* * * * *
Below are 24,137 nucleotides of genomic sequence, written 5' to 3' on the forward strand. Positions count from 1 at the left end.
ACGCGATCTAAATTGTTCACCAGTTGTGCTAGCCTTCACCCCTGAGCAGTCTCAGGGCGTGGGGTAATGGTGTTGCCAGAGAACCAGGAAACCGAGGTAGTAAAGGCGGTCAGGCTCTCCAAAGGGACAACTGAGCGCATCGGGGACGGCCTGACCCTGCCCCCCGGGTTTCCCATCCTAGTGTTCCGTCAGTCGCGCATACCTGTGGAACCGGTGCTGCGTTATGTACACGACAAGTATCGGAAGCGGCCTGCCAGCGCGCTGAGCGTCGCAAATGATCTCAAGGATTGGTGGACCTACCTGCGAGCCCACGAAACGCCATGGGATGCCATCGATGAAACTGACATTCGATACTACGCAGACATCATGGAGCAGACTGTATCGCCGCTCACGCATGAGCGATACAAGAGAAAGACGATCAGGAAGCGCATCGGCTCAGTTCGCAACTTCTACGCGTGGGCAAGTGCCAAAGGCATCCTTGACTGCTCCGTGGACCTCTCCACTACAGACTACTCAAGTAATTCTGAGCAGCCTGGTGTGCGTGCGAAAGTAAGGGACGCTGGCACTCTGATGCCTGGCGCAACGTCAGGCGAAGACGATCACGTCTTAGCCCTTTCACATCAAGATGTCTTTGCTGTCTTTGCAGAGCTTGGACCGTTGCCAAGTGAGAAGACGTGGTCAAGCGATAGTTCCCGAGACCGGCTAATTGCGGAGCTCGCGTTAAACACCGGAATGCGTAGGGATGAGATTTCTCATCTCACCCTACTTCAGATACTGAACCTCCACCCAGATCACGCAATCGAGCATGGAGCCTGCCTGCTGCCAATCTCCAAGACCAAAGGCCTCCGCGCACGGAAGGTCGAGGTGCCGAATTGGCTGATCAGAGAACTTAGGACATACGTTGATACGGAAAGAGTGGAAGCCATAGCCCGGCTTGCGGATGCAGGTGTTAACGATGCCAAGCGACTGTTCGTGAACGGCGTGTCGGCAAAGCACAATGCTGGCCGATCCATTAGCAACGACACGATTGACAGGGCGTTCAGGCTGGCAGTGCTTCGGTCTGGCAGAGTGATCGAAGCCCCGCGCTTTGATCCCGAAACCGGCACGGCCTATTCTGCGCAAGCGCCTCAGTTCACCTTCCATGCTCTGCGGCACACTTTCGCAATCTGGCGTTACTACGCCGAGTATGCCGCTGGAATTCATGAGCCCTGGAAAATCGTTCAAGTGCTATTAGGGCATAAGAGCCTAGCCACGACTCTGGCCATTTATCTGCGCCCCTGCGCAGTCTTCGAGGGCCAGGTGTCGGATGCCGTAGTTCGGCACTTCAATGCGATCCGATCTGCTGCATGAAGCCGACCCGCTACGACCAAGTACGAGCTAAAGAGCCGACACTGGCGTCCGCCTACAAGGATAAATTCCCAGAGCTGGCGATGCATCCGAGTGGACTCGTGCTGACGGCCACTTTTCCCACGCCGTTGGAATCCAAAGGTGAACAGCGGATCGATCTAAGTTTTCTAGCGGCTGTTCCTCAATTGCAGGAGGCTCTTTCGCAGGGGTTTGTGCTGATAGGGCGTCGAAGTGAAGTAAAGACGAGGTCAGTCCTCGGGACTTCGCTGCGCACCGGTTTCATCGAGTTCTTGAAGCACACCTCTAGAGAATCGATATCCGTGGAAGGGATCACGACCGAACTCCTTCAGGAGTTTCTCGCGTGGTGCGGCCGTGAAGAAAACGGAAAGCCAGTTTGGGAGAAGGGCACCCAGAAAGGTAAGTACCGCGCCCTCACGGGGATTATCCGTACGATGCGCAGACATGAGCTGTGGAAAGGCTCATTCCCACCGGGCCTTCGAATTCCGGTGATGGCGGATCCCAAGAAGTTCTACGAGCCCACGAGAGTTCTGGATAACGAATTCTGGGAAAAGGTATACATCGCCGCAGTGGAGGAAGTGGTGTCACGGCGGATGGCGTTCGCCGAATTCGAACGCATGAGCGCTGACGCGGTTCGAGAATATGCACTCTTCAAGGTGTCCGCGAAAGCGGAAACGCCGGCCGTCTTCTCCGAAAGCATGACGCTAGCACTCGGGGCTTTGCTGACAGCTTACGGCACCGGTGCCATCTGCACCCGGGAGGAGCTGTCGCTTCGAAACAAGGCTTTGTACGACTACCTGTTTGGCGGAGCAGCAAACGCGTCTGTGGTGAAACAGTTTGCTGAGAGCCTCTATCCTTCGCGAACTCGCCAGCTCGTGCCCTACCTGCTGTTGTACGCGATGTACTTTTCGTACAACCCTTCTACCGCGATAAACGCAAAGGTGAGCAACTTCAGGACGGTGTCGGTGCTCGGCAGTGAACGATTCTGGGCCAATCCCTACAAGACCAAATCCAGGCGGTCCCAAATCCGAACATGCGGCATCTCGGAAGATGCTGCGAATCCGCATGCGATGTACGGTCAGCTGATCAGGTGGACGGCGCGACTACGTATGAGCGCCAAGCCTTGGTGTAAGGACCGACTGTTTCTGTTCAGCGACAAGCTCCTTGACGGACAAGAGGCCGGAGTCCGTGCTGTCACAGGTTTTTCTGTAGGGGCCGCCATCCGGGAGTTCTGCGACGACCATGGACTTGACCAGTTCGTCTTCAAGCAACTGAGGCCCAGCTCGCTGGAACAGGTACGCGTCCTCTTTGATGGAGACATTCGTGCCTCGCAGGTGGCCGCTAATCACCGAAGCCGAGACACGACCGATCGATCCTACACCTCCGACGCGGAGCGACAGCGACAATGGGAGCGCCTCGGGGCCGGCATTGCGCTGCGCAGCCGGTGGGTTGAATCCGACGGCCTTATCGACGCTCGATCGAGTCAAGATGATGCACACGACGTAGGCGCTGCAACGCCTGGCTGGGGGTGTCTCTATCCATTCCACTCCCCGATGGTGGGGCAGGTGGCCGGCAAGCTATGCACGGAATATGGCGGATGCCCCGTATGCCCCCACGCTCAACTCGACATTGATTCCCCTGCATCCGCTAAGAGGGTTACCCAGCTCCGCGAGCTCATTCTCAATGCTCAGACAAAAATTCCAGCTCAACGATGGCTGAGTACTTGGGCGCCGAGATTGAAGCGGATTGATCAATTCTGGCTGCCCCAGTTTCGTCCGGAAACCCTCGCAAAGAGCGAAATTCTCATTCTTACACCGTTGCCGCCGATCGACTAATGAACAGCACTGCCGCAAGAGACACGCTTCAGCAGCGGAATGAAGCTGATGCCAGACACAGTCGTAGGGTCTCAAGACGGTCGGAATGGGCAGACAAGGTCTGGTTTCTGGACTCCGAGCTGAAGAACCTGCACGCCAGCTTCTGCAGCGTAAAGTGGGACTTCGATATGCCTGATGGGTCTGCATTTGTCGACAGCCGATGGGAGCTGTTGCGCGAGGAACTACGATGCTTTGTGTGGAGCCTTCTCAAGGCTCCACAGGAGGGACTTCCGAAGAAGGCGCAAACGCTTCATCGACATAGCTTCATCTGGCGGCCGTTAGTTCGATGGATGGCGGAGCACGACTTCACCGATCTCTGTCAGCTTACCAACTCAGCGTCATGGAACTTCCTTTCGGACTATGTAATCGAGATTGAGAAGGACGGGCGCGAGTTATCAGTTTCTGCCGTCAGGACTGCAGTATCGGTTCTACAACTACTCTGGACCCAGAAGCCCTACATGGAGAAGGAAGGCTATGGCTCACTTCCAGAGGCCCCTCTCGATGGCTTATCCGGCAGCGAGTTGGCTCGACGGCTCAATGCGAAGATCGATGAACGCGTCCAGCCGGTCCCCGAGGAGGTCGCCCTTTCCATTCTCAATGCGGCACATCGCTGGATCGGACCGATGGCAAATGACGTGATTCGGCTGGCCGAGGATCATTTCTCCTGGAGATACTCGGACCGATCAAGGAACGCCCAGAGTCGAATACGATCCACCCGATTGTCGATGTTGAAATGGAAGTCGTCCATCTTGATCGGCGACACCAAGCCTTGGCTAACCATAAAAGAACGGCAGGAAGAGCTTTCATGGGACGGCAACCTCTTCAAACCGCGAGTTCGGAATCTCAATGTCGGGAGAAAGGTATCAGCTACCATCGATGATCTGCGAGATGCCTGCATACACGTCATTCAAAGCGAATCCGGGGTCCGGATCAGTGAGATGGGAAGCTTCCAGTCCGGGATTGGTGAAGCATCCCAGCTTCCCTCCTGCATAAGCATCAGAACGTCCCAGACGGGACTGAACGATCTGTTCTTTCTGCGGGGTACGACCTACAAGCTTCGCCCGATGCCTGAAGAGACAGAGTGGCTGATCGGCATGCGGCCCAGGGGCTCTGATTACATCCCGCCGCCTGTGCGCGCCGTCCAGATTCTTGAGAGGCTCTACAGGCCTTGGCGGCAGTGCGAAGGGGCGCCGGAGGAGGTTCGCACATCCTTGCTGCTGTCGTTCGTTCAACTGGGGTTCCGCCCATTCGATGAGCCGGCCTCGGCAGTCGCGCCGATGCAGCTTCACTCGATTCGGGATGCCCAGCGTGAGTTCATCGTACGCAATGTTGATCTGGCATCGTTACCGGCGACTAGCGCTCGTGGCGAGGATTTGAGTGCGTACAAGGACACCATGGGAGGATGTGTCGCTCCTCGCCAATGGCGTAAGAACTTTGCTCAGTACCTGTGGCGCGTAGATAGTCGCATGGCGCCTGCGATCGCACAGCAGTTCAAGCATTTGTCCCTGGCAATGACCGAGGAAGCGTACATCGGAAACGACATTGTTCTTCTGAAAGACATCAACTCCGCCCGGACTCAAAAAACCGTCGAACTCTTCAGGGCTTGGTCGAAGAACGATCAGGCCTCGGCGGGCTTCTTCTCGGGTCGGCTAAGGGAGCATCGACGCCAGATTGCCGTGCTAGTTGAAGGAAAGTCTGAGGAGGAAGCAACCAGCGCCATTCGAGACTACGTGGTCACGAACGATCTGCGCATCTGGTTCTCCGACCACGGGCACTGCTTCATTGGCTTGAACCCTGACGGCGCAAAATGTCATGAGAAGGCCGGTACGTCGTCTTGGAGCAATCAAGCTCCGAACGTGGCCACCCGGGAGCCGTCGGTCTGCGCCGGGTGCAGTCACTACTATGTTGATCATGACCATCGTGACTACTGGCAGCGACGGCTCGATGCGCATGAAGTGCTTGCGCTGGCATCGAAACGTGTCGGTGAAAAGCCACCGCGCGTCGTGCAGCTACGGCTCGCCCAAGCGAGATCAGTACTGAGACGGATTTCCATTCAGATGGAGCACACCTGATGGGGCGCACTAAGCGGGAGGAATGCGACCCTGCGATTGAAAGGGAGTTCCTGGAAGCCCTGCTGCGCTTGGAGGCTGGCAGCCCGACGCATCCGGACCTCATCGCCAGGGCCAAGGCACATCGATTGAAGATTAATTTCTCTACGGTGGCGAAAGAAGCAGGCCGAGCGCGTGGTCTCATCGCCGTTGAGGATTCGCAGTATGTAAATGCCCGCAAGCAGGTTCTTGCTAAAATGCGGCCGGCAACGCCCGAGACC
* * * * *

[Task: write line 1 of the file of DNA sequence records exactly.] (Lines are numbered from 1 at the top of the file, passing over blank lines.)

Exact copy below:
Below are 24,137 nucleotides of genomic sequence, written 5' to 3' on the forward strand. Positions count from 1 at the left end.